One day after our Link Roundup for the week (and, not coincidentally, one day after he caught us out in a r embarrassing solecism), Pater Edmund Waldstein, O.Cist., published a must-read essay on Amoris laetitia. There are two points we’d make about Pater Waldstein’s essay. First, he begins with a lengthy discussion of the requirement of submission to papal teaching in the context of the Professio Fidei implemented by John Paul II in Ad tuendam Fidem:
There has been a lamentable tendency in Catholic theology since about July of 1968 to minimalize the requirements of submission to the teachings of the popes. Submission, so goes the argument, is only absolutely necessary to infallible teachings, and according to Vatican I the pope is only infallible under four conditions: “when, (1) in the exercise of his office as shepherd and teacher of all Christians, (2) in virtue of his supreme apostolic authority, (3) he defines a doctrine concerning faith or morals (4) to be held by the whole Church.” Many Catholic theologians, especially in Germany, have argued that these conditions are only met in solemn definitions, in which the supreme pontiff exercises his extraordinary magisterium. This was the strategy adopted by those who wished to dissent from the teaching on artificial contraception of the encyclical Humanae Vitae. This extremely minimalistic approach to the teachings of the supreme pontiffs has always been particularly abhorrent to me. The pope is infallible not only in his extraordinary magisterium, but also his ordinary and universal magisterium, when he intends to bind the Church definitively. Moreover, the Church requires religious submission of will and intellect even non-definitive teachings. My tendency has thus always been to the opposite extreme. And yet, this too can be taken too far.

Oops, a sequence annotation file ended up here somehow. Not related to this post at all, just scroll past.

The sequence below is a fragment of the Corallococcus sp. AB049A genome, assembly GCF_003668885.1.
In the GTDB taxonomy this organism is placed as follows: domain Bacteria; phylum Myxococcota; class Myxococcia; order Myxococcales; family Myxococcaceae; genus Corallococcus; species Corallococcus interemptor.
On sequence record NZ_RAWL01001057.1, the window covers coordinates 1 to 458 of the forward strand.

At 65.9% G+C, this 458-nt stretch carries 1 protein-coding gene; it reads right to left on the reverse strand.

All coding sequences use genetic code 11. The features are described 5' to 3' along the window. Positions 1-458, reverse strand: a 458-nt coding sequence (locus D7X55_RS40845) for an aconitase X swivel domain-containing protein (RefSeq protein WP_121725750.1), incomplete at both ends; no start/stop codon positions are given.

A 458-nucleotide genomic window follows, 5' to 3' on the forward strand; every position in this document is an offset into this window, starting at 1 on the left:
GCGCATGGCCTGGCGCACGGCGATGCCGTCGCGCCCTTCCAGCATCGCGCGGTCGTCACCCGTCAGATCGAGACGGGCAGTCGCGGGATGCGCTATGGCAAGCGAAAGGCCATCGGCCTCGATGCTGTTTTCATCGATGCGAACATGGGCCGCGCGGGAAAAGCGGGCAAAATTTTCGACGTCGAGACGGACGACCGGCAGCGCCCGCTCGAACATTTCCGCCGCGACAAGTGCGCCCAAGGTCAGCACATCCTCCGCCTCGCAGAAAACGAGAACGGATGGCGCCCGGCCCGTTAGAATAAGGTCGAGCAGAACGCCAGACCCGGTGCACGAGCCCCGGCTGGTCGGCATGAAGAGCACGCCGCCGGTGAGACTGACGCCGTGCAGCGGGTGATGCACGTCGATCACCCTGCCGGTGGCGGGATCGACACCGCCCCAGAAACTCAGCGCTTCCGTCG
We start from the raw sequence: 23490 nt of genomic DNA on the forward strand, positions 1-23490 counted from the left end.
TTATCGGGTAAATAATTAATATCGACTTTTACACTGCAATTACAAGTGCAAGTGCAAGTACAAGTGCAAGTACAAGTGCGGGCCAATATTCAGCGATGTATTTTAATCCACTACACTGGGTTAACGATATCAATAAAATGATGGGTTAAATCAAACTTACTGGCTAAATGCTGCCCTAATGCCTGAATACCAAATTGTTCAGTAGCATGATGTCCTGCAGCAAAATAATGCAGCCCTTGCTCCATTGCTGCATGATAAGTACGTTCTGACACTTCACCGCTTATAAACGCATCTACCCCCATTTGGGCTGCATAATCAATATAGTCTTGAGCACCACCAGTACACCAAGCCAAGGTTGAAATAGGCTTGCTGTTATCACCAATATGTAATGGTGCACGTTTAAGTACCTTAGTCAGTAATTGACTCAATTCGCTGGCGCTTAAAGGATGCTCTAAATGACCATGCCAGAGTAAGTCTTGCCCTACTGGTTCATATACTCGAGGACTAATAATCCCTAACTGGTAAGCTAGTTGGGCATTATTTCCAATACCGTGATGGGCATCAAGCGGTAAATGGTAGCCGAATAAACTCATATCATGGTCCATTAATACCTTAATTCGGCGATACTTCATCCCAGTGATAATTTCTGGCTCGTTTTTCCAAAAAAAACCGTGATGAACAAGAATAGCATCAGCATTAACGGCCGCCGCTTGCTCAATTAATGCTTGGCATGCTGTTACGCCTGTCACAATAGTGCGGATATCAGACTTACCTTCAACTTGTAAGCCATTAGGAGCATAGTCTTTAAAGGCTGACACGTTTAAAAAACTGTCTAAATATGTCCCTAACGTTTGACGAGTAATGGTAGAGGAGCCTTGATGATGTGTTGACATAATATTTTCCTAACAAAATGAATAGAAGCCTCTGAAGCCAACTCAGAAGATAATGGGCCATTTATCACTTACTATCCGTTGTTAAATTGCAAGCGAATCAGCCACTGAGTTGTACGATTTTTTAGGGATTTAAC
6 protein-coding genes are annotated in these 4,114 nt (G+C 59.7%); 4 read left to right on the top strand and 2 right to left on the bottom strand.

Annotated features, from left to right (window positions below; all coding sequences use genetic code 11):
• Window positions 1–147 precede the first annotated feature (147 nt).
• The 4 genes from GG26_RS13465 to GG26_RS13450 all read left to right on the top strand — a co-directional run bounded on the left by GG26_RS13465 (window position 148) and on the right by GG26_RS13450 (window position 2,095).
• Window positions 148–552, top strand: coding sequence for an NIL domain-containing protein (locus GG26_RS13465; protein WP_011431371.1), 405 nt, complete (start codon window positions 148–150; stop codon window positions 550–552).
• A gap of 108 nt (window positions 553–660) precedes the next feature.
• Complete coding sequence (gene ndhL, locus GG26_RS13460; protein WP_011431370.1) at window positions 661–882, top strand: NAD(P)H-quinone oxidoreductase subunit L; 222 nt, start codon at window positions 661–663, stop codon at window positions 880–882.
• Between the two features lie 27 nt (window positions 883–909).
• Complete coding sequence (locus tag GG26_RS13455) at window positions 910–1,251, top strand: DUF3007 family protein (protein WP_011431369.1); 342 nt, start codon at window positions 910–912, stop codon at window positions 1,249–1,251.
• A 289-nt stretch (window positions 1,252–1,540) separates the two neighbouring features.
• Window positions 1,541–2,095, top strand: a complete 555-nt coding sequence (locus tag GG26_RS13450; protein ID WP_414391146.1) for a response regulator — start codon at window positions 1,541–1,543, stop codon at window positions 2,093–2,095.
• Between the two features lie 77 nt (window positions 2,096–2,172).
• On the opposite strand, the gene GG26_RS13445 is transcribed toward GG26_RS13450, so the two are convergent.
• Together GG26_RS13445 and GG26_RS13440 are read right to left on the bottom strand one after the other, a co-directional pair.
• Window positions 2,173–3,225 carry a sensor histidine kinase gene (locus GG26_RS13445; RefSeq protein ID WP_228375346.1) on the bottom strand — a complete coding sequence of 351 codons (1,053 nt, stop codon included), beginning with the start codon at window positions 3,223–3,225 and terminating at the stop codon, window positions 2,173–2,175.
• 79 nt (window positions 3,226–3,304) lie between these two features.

(Emphasis supplied and hyperlink in original.) He goes on to observe, discussing Fr. Chad Ripperger’s analysis of the subject, that:
That is, the third kind of assent is not always given, but it is usually given, since one presumes that the legitimate ecclesiastical authority teaches reliably. The one exception is when a teaching contradicts more authoritative teachings of the Church. The assent is thus conditioned on the teaching not contradicting more authoritative teaching. Note that this is quite different from the carte blanche claimed by German theologians for rejecting non-infallible teachings that are not in accord with their private theological opinions. The exception here has to do with the tradition to which the whole Church, including her rulers, are bound.
(Emphasis supplied.) Given the ongoing debate over Amoris laetitia, it is important to keep some basic principles in mind, and the assent required of the faithful is one of those principles.
There are, as Pater Waldstein observes, really two risks. On one hand, one can join any number of German-speaking theologians, 1962–present, who think that everything short of a definition implicating the pope’s extraordinary magisterium is up for debate. This is, of course, how we got Amoris laetitia in the first place; Cardinal Kasper, despite being told “no” by John Paul and Benedict, kept at it until he got something he could construe as a “maybe.” This is also why women’s ordination remains an open question. Because John Paul did not explicitly invoke his extraordinary magisterium in Ordinatio sacerdotalis, some hold that there is room for debate. (Not so, Pater Waldstein observes.)